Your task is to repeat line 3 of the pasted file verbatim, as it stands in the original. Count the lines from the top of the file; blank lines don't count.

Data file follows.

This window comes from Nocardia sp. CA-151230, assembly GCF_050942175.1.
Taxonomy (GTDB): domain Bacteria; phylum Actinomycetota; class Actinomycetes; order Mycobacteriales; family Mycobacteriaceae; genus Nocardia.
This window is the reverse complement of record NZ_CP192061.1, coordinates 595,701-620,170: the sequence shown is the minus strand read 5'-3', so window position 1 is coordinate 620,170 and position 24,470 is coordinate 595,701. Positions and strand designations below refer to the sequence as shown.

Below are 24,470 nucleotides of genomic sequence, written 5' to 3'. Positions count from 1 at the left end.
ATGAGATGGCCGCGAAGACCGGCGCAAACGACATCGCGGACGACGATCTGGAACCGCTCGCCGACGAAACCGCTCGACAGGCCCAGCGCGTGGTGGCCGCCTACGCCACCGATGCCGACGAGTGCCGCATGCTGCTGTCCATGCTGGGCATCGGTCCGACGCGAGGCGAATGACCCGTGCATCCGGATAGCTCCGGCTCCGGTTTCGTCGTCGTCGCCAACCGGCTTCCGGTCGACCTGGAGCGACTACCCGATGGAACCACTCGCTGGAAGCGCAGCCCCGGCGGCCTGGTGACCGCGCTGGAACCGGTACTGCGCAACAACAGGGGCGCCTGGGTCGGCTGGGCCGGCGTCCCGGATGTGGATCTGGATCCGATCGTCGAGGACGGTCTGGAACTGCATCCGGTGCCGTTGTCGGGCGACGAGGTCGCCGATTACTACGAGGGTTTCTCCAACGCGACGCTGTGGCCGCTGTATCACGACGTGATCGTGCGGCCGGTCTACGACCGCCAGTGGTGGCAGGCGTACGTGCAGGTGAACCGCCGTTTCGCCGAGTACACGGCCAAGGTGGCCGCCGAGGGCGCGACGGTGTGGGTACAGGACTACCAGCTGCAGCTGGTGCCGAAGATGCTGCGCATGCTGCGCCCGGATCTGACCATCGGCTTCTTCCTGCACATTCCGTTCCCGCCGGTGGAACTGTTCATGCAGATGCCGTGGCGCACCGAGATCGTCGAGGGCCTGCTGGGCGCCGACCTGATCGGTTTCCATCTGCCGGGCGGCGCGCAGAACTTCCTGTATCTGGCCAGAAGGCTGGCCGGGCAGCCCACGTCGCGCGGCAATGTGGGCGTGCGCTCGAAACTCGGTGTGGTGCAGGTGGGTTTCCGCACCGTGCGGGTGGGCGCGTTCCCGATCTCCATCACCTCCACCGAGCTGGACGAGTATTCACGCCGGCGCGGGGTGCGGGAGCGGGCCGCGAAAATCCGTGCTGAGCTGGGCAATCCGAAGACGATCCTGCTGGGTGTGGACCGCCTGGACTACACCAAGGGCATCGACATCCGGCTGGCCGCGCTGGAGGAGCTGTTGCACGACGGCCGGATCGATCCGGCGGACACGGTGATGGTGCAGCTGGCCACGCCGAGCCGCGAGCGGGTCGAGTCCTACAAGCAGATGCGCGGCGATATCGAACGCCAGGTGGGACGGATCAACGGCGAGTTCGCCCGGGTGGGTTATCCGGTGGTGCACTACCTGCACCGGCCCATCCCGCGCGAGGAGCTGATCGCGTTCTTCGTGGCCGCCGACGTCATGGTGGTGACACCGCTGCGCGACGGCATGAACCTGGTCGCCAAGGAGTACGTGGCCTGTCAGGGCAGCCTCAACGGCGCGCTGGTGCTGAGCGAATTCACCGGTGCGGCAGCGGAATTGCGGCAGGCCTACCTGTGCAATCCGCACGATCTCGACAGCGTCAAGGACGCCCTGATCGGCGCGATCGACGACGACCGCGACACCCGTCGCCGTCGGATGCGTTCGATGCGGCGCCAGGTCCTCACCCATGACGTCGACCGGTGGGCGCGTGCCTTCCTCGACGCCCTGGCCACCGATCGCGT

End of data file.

This window is the reverse complement of record NZ_CP192061.1, coordinates 595,701-620,170: the sequence shown is the minus strand read 5'-3', so window position 1 is coordinate 620,170 and position 24,470 is coordinate 595,701. Positions and strand designations below refer to the sequence as shown.